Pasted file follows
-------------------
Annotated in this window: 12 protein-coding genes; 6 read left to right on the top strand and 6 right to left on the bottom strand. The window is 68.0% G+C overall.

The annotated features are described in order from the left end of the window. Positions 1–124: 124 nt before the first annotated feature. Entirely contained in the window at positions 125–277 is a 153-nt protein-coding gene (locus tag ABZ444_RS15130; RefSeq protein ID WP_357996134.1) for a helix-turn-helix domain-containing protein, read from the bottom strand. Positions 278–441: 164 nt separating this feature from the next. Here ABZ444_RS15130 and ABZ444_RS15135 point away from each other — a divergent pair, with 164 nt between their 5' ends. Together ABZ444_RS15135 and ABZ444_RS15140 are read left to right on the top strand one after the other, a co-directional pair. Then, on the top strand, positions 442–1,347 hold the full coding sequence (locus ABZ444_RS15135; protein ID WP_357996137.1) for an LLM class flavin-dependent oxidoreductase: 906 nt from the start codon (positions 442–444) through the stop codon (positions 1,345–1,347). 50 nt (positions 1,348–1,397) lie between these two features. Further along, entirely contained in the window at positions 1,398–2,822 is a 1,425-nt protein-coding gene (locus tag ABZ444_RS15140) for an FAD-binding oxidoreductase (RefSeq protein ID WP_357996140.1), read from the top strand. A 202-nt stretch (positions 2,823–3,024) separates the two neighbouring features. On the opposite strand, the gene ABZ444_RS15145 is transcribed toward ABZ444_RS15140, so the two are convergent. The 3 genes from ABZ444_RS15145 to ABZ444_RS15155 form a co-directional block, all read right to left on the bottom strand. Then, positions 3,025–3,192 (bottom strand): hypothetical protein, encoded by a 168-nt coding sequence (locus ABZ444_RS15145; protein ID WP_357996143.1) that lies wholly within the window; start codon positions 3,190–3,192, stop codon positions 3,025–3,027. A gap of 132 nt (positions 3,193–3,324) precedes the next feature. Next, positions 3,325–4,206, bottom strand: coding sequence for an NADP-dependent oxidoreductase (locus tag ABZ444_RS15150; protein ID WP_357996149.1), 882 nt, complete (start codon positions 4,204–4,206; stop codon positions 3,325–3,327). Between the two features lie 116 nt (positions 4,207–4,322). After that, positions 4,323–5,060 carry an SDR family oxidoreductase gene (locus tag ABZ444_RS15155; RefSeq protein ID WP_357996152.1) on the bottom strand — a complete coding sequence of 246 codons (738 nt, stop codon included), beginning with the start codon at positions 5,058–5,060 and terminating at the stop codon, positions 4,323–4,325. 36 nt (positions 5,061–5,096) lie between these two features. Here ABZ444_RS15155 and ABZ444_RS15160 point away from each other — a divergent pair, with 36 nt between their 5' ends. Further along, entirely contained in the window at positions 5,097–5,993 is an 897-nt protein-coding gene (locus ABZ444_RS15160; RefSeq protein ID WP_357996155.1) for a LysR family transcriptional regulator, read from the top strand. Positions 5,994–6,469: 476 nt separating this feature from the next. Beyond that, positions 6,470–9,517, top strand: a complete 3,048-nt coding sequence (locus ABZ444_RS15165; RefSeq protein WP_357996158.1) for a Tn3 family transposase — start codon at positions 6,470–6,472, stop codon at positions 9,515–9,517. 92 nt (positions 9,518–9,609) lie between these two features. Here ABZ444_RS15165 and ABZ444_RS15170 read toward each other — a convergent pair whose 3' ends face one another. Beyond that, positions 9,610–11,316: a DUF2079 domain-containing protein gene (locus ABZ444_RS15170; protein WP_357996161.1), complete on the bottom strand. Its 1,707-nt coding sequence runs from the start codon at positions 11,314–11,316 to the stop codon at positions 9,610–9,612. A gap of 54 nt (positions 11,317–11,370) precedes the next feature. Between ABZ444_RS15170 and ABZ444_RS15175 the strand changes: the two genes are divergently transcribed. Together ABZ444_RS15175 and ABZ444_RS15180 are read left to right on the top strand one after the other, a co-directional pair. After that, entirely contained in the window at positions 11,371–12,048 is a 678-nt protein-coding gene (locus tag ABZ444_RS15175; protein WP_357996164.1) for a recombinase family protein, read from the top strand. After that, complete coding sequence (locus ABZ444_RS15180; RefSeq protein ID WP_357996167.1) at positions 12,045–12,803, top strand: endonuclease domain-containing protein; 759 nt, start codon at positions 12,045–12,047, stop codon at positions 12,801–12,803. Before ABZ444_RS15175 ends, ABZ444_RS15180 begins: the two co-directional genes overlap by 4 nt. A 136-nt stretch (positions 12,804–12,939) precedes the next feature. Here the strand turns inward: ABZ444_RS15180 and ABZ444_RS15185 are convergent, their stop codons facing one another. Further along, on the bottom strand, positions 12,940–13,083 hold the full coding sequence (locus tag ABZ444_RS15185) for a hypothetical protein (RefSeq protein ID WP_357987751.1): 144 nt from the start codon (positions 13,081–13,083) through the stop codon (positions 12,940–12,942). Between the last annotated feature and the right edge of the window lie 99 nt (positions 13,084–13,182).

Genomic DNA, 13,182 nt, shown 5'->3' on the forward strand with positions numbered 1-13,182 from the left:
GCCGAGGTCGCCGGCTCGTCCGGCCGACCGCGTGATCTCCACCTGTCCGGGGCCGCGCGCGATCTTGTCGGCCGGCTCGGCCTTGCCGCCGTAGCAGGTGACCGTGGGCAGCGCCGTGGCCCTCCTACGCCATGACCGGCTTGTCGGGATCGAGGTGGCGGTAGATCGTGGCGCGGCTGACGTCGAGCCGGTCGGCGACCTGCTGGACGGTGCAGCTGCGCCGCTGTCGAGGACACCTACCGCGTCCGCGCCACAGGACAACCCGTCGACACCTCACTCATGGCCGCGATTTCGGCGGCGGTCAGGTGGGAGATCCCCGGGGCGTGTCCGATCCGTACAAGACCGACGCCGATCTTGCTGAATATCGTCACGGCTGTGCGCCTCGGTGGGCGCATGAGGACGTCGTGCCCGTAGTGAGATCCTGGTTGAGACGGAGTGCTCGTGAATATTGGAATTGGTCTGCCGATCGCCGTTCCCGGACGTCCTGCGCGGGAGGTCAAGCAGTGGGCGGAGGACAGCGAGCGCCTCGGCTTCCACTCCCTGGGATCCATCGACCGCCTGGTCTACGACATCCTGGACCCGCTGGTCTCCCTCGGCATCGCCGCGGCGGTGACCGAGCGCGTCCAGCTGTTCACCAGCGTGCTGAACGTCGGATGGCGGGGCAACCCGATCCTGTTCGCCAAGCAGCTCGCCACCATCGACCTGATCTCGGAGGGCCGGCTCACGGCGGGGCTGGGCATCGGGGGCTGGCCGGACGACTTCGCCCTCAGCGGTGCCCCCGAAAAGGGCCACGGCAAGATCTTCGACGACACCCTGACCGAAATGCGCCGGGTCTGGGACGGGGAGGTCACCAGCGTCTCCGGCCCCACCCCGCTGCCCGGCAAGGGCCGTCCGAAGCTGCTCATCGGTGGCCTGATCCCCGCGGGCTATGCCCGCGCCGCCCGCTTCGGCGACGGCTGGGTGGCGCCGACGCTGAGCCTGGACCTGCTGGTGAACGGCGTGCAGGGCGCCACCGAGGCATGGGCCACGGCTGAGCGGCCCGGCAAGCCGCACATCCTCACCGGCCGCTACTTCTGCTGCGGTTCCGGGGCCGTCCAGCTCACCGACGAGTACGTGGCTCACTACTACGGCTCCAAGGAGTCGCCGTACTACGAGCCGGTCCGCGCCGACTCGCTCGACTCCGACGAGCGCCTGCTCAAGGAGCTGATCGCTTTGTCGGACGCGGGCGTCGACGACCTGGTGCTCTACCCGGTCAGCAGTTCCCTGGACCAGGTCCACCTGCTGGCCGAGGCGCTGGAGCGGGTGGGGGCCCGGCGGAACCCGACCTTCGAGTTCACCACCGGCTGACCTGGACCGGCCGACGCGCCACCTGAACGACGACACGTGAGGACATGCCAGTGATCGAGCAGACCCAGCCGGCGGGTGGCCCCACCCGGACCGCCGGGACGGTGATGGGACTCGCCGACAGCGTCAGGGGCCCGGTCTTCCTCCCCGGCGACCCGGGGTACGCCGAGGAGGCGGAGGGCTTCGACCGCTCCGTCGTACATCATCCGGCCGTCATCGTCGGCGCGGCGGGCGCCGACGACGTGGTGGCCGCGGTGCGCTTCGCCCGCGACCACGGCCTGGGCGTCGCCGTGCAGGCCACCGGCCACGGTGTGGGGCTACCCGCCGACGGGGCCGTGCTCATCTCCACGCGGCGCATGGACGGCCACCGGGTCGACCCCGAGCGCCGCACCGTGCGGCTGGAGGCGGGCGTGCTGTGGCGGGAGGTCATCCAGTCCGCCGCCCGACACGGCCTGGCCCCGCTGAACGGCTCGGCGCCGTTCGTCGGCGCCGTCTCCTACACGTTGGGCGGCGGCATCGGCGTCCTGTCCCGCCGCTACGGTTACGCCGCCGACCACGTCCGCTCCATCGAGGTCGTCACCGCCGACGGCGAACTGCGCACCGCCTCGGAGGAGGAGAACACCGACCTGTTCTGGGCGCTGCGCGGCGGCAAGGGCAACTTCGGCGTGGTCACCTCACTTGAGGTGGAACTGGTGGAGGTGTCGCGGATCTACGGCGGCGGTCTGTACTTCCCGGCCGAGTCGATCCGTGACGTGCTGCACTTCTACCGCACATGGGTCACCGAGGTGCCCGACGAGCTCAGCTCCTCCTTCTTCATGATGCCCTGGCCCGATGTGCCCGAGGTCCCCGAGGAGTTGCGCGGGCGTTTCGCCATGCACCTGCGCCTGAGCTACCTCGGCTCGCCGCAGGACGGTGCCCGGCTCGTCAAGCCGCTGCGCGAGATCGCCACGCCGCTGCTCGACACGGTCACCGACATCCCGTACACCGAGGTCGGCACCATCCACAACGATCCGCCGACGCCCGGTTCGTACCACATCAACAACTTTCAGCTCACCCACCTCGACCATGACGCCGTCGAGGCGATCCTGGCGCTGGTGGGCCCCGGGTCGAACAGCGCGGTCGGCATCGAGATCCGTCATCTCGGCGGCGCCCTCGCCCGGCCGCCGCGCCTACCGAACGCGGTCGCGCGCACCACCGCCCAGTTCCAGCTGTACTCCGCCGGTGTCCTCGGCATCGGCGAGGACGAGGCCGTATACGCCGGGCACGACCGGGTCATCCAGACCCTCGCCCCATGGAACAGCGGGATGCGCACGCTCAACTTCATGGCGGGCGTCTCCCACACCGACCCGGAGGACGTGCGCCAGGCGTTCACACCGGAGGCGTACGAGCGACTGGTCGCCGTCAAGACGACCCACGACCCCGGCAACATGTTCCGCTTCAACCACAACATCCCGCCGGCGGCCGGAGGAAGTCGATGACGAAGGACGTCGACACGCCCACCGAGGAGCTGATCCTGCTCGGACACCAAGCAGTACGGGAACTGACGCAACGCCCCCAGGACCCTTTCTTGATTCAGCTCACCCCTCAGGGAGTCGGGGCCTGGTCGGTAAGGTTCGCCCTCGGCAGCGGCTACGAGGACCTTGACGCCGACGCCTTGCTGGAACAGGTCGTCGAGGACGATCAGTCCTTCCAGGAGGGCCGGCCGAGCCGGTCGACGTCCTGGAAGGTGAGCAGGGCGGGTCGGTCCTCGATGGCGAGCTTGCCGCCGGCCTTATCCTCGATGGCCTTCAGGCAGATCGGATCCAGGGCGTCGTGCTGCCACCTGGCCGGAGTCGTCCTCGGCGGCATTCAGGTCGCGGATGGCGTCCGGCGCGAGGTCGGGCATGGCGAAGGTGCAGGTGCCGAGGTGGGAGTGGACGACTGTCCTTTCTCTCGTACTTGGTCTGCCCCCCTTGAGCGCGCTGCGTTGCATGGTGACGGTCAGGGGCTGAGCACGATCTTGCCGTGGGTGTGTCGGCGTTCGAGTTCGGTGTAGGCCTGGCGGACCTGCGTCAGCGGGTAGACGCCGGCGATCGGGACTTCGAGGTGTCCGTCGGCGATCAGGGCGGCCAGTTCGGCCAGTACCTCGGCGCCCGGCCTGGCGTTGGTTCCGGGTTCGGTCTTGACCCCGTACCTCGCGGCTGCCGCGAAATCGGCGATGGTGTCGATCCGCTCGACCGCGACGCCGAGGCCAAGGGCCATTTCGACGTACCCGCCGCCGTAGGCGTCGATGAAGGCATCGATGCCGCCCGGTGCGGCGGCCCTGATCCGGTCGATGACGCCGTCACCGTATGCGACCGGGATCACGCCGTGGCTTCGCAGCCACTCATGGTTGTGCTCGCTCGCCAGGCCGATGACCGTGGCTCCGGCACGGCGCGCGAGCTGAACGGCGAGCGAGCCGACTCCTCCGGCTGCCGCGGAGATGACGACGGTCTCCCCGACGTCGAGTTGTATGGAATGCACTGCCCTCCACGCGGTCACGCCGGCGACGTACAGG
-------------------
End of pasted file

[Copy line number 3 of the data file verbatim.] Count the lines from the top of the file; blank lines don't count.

Genomic DNA, 13,182 nt, shown 5'->3' on the forward strand with positions numbered 1-13,182 from the left: